THE NIBBLE BLOG: Products, Recipes & Trends In Specialty Foods
Also visit our main website,

RECIPE: Eat Your Greens…Like Broccolini

Sauteed Broccolini
[1] Sautéed broccolini with lemon and garlic (photo courtesy eMeals).

[2] Uncooked broccolini (photo courtesy Bodecology).

Broccolini & Branzino
[3] For presentation, set the protein atop the cooked broccolini. Here, roast branzino with caper vinaigrette from Chef David Burke.


Not into green beer and green bagels?

A healthy green food for a St. Patrick’s Day meal is this Sautéed Lemon-Garlic Broccolini from eMeals, a recipe subscription service with 25 different meal plans for every diet (there’s a 14-day free trial).

Set a piece of your favorite protein on top or to the side: a fish fillet, sliced steak or chicken, shrimp or other favorite.
RECIPE: Ingredients

  • 1 tablespoon olive oil
  • 1 pound broccolini, ends trimmed
  • 2 cloves garlic, minced
  • 1/8 teaspoon crushed red pepper
  • 1/4 cup chicken or vegetable broth
  • 1/4 teaspoon grated lemon rind
  • 2 teaspoon lemon juice
  • 1/2 teaspoon salt
  • 1/2 teaspoon pepper
  • Optional: red chile flakes or minced jalapeño

    1. HEAT the oil in a large skillet over medium-high heat. Add the broccolini, garlic and red pepper flakes; sauté 4 minutes.

    2. ADD the broth. Cover, reduce the heat to medium-low, and cook 6 minutes or until tender.

    3. STIR in the lemon rind, lemon juice, salt and pepper. Sprinkle on the chile and serve.

    Broccolini is not a young growth of broccoli, although it looks like small broccoli florets atop long, slender stems.

    Rather, broccolini is a hybrid of broccoli and gai-lan (kai-lan), a Chinese chard, both cultivar groups of Brassica oleracea, the powerful cruciferous vegetable family.

    Broccolini is not a young form of either broccoli or broccoli rabe: it is a hybrid.

    It can be eaten cooked or raw, and is sweeter than broccoli florets.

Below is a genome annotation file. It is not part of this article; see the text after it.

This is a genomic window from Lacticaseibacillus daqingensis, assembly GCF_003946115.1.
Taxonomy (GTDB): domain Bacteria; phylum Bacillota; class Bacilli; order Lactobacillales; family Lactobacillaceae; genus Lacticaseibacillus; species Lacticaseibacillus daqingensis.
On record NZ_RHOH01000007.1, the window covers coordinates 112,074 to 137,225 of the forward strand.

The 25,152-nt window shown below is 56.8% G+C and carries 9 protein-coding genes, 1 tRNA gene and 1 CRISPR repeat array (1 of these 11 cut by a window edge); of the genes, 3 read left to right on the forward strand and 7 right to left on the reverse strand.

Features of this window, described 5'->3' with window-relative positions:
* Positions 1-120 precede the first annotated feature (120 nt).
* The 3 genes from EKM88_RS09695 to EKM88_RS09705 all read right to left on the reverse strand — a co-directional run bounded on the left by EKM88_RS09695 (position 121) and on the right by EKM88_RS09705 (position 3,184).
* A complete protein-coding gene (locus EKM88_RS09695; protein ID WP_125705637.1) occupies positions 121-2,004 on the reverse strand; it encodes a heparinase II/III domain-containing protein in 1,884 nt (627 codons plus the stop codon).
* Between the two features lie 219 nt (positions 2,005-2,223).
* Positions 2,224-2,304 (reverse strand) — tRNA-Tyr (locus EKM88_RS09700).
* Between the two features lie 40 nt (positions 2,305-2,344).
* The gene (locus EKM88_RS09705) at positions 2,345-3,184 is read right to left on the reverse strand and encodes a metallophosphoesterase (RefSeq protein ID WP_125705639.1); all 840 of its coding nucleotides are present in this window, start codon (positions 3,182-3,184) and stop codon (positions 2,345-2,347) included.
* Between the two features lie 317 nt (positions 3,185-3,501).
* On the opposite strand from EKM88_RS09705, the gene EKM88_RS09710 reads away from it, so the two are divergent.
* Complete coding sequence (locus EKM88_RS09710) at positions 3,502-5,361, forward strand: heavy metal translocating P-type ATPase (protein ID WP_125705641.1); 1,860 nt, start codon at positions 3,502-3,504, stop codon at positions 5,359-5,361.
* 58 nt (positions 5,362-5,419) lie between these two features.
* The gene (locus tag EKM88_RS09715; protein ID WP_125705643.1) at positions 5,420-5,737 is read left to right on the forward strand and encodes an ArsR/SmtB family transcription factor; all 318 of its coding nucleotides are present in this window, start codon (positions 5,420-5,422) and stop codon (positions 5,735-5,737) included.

Though much more expensive than broccoli, there is little waste. The stems don’t even need to be trimmed.
    The History Of Broccolini

    In the late 1980s, breeders at Japan’s Sakata Seed company crossed broccoli and gai-lan and named the new vegetable asparation. Sakata partnered with a Mexican grower, and then with Mann Packing in California, to grow asparation. Mann gave it a more consumer-friendly name: broccolini.

    To add some confusion, broccolini was given different names to appear at retail, including brocolette, brocoletti and sweet baby broccoli. If you’re facing down these names, just remember: tall, slender stems + few or no leaves = broccolini.

    Broccoli rabe, with which broccolini is often confused, has a profusion of leaves at the top.

    Here’s how to end the confusion between…

    Broccolini, Broccoli & Broccoli Rabe

  • Broccoli is a member of the Brassica family of cruciferous vegetables, which includes bok choy, broccoli, Brussels sprouts, cauliflower, cabbage, kale, kohlrabi, mustard greens and turnips, among other veggies. It has thick stalks and large, dense florets. It grows with large outer leaves, which are usually stripped away prior to hitting store shelves. However, they are edible and delicious.
  • Broccolini, which has long, slender stalks and small, less dense florettes, is hybrid developed in California by crossing conventional broccoli with Chinese kale. Unlike broccoli and broccoli rabe, it doesn not have leaves.